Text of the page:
Almost all anti-epileptic drugs carry risk. Sodium valproate is the worst by far, but all the ones we have heard of in the past—phenytoin, phenobarbital, primidone and carbamazepine—carry some risk. We therefore have to recognise that it is not just as though the doctors prescribed the wrong drug. This condition is really hard to deal with, and we need people to have specialist input. We are really asking that from when girls reach puberty until they reach menopause or get into their 50s—when there is no risk of them having children—decisions are made with them by specialists.

As we have heard, there was obviously a recognition right back in the ’70s that sodium valproate could bring about congenital abnormalities, but what appears to have changed is the scale. If we look back, we see that people used to discuss a 2% risk of malformation and “some possibility” of developmental delay. We are now talking about 10% of children having a birth defect, which might be something like a minor cleft palate that can be dealt with, right through to spina bifida, meaning the child faces major physical disability. On a much worse scale, some 40%—almost half—of children face some form of developmental delay, which might mean an autistic spectrum disorder, learning difficulty or ADHD. That is a big change.

We heard earlier about the 1995 paper that started to bring these cases together. Before that, there were predominantly case reports—someone saying, “Oh, this is odd; I’ll write it up”—but we needed someone to bring things together. When we hear that 400 affected babies have been born in the year since the recent attempt to deal with this issue, we realise that had the yellow-card reporting system been working when we had perhaps 500, 600 or 700 cases a year, the situation would have been spotted much more quickly.

The system utterly failed to recognise a pattern and has to be reformed. If a woman gives birth to a child with a birth defect, or there is in the very early years recognition of some kind of major developmental delay, and she is on a drug, that should be reported, and I do not care what the drug is. Her GP may never have seen such a thing before and might not recognise that there could be an association, but someone sitting in the MHRA who is receiving 400 or 500 reports certainly ought to.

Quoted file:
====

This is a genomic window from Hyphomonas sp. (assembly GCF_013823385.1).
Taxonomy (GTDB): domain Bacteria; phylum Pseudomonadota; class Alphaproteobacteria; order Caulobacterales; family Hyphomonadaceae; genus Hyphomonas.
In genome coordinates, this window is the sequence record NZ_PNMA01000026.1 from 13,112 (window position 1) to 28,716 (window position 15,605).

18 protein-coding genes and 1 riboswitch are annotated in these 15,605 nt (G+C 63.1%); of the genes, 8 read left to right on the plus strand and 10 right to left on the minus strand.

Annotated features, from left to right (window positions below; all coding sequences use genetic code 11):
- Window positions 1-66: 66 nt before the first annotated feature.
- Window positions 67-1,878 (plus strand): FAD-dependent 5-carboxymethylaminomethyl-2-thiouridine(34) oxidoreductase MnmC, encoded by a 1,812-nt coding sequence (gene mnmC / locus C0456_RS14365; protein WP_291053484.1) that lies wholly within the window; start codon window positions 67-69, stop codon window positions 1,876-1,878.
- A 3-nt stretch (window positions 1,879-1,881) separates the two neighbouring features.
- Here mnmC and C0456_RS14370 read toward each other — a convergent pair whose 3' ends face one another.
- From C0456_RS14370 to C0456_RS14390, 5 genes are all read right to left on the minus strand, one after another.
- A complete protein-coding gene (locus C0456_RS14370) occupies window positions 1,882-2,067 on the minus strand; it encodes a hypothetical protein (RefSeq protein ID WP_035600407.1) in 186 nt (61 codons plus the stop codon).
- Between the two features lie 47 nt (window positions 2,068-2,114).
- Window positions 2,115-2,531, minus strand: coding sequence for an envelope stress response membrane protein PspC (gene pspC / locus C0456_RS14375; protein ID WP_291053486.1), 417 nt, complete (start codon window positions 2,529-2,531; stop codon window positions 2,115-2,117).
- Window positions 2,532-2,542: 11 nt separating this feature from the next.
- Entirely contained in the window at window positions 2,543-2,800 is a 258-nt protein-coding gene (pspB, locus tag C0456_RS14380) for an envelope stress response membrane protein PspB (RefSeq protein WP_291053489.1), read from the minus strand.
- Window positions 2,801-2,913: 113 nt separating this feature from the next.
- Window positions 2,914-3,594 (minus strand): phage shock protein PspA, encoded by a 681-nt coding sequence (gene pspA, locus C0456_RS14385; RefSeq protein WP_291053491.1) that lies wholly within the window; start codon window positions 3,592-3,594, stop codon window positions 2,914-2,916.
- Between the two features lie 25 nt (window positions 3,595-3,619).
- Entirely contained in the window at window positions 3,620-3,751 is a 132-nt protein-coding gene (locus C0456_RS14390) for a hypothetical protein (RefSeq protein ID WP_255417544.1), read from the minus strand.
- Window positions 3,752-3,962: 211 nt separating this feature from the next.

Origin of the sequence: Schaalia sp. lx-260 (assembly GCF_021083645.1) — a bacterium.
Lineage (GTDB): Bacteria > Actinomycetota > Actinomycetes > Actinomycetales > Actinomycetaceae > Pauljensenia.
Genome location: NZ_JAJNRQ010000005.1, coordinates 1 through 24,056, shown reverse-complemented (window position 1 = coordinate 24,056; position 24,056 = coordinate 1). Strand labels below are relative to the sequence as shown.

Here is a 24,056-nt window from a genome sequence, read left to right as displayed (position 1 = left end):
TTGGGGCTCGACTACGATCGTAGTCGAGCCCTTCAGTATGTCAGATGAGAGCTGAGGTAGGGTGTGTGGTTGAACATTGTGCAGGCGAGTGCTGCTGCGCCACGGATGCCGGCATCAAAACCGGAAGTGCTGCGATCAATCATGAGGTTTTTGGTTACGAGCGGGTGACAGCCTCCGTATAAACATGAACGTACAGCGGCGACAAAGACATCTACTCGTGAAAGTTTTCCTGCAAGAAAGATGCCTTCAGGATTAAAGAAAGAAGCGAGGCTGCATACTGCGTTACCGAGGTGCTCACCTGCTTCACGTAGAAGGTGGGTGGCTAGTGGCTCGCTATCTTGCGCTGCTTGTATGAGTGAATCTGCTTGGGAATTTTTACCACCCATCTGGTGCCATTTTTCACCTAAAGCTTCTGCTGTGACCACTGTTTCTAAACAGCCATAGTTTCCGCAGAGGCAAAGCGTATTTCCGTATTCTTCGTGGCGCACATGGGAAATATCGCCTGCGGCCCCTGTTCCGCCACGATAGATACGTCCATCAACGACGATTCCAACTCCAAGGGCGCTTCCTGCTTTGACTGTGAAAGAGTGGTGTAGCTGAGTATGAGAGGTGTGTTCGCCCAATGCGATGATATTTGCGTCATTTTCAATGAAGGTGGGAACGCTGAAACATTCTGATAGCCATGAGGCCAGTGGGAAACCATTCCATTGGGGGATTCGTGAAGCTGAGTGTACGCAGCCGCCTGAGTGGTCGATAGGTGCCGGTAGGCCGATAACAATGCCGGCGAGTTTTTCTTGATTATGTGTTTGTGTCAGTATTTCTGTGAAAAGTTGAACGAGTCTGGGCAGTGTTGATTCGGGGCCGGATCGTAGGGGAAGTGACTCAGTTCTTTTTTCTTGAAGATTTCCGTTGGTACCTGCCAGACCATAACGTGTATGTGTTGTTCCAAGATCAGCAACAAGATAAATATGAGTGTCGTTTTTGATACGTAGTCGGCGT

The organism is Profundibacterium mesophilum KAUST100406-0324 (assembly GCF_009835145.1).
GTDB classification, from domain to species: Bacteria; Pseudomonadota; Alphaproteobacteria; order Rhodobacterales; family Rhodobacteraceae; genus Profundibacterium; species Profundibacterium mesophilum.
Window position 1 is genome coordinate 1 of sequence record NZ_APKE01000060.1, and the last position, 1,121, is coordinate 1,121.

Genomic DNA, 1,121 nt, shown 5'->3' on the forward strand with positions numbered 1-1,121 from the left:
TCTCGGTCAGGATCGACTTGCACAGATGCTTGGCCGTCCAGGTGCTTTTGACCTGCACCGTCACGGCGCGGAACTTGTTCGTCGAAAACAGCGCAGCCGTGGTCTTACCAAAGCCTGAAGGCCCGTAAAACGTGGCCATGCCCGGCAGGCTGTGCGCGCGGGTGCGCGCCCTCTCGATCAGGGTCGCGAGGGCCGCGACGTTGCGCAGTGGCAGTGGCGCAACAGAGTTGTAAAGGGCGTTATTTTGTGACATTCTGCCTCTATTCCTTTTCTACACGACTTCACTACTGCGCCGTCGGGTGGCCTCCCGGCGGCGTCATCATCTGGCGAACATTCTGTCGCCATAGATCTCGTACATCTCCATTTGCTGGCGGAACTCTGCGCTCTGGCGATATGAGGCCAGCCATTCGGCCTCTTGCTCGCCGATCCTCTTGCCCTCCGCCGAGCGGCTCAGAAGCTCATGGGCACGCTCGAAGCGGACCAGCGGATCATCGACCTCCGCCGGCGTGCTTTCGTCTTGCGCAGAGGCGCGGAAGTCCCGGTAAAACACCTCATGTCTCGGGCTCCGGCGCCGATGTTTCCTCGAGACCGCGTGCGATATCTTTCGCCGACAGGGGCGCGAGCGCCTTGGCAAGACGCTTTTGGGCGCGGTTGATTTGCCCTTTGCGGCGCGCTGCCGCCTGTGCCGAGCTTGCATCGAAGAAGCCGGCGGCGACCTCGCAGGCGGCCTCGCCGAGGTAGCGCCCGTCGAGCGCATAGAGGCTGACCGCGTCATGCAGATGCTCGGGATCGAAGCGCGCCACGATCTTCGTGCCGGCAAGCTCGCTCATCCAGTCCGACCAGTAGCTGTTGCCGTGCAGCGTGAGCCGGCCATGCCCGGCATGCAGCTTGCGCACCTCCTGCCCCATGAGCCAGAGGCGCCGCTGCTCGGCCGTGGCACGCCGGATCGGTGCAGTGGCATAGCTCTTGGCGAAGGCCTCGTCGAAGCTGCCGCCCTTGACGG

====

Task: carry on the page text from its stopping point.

The obvious question is how to tackle this issue. The toolkit was put out in February 2016, because we have recently recognised the huge scale of the problem—the change is the recognition of the scale. It is therefore shocking and incredibly disappointing to hear that more than two thirds of women have not received any part of it. It is great that there is now some marking on packaging, but perhaps more of that needs to be combined, because we then do not have to depend on people remembering to hand something out or to pick something up. We would be empowering women to say, “Oh, what’s that? You’ve never talked to me about that,” and both sides would have the chance to have a discussion.

We have predominantly focused on the results of using sodium valproate during pregnancy but, as the hon. Member for—

Sorry. I am not doing very well today. Six hundred and fifty names is hard enough; adding another 650 constituencies just does my head in!

As the hon. Member for Strangford (Jim Shannon) mentioned, by the time a women is pregnant—crucially, by the time she knows she is pregnant—it is too late, because these abnormalities happen in the first trimester: those first two months when the brain and spinal cord are forming and the arches of the face are combining. That is why we particularly see neural tube defects, brain function abnormalities and cleft palate. Many women who lead hectic lives may already be two months pregnant by the time they finally know, and that means it is too late. That is why the annual review is important.

Epilim is perfectly fine for a girl to use if it gives good control for grand mal seizures, but we need to flag up the fact that when she is expected to be approaching puberty, discussions need to start with her and her family. Family planning is important for all women, but for women on these kinds of drugs, which must be stopped in pregnancy, it is crucial. We need to have that discussion so that the alternatives can be considered. I echo the comment that if a woman is pregnant and did not plan for that, she should not stop the drug on her own. She should have emergency access to a specialist who is able to look at her type of epilepsy and discuss the options with her, such as whether it would be safe to take nothing or if it would be better to change to something else. It should be recognised that uncontrolled seizures in pregnancy can cause the loss of the mother and the baby. We must not have any kind of irresponsibility by not flagging that up.

We had a debate in this Chamber last week on baby loss. It was a very powerful cross-party debate on the anguish that people face, whether it is due to early miscarriage, stillbirth or neonatal loss. We talked about that loss and bereavement, but any of us—male and female—who have had children know of the expectation and joy that comes from waiting for a child. There is still exactly that bereavement when we know that our child will face a life of physical and mental difficulties, and of learning disabilities. We know that a child with a marked learning disability has only a 7% chance of working. For the parents, there is the stress of knowing that there will come a point when they are not there, and of wondering how their child—perhaps now a young adult—will actually survive facing a harsh world.